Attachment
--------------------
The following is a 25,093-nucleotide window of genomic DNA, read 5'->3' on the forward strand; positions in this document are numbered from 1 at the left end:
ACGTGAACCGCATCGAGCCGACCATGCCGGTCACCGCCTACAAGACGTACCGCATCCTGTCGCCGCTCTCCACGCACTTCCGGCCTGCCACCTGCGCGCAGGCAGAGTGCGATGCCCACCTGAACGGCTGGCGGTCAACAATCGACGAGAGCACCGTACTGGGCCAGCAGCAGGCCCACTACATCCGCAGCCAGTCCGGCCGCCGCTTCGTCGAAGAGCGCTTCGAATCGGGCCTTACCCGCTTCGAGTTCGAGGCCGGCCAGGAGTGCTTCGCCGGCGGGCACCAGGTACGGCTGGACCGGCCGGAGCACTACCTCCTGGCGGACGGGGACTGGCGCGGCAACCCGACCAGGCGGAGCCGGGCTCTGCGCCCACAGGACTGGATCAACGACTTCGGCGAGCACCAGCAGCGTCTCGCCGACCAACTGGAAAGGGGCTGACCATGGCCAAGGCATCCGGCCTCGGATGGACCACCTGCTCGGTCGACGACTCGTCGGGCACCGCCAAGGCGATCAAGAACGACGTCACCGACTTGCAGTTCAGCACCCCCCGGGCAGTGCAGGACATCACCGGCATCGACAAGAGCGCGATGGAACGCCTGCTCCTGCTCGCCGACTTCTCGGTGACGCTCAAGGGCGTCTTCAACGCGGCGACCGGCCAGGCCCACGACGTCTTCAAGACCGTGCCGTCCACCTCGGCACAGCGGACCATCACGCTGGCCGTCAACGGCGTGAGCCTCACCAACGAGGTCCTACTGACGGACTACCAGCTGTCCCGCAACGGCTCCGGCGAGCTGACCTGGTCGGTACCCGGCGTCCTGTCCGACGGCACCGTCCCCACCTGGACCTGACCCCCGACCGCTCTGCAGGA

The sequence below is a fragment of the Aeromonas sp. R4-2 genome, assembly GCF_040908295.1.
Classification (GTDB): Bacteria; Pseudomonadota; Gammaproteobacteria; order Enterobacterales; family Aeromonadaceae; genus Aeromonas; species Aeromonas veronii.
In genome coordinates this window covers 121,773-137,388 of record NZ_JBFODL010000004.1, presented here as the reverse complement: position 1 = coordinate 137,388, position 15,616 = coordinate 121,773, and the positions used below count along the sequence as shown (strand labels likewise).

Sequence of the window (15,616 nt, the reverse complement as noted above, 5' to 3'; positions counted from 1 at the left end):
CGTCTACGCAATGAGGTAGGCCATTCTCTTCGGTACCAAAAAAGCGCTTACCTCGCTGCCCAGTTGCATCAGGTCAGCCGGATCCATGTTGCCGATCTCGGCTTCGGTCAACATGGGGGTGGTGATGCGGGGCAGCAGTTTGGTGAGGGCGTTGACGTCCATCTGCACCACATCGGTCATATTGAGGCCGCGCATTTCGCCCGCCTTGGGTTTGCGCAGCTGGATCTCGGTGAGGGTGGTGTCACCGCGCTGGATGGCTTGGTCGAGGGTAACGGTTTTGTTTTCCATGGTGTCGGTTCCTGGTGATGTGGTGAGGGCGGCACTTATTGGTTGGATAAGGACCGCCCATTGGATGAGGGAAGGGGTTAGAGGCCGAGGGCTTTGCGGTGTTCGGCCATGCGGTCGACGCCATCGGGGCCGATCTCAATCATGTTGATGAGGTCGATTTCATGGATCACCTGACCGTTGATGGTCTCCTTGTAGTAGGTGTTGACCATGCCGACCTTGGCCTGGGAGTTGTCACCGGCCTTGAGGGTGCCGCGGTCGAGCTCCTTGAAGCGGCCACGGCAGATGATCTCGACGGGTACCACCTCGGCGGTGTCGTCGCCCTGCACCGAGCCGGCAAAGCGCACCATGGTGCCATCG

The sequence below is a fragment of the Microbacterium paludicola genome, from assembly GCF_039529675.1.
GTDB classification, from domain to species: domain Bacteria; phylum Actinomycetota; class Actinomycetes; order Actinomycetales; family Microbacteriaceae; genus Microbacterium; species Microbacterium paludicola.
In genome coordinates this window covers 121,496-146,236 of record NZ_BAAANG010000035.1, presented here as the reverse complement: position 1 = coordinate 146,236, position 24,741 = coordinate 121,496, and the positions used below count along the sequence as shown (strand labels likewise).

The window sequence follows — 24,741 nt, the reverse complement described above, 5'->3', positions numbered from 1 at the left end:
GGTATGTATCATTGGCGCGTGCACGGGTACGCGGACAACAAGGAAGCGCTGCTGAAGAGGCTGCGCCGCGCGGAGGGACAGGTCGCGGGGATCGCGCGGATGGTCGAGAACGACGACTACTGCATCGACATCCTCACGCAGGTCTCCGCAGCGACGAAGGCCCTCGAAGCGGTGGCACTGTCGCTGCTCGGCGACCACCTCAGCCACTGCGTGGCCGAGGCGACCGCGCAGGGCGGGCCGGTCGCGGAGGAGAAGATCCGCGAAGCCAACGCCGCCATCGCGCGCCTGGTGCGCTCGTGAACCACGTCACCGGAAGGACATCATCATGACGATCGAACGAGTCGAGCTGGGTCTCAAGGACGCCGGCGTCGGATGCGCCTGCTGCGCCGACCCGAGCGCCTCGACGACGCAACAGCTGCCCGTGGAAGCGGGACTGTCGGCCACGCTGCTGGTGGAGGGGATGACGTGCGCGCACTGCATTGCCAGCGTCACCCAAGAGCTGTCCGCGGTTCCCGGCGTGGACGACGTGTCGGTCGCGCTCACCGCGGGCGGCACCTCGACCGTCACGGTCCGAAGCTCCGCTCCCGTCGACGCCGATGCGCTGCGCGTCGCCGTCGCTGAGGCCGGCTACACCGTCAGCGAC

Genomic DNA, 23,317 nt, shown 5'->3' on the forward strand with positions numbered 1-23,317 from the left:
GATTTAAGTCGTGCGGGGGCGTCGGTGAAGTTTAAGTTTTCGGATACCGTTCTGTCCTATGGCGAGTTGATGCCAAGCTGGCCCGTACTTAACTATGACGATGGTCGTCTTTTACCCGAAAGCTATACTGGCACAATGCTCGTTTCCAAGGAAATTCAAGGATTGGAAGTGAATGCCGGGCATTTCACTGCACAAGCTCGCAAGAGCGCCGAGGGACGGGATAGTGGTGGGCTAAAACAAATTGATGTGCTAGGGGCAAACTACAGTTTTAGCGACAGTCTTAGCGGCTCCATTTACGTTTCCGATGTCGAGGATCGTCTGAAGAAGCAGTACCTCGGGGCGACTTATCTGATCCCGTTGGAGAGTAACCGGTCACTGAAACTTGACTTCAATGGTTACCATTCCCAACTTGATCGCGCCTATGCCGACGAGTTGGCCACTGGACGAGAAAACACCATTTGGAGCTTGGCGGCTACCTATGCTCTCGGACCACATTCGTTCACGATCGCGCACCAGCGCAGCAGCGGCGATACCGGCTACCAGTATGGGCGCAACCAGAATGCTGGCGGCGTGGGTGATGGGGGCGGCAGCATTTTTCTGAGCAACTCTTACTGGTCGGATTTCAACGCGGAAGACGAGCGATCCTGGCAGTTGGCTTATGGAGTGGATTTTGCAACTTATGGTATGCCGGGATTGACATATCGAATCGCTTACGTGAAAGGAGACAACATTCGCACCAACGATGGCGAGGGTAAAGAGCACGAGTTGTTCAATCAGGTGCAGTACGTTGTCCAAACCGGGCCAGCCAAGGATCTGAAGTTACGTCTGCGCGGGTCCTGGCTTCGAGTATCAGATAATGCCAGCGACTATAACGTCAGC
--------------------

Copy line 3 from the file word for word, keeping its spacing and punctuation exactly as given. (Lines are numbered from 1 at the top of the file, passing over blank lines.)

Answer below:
The sequence below is a fragment of the Aeromonas sp. R4-2 genome, assembly GCF_040908295.1.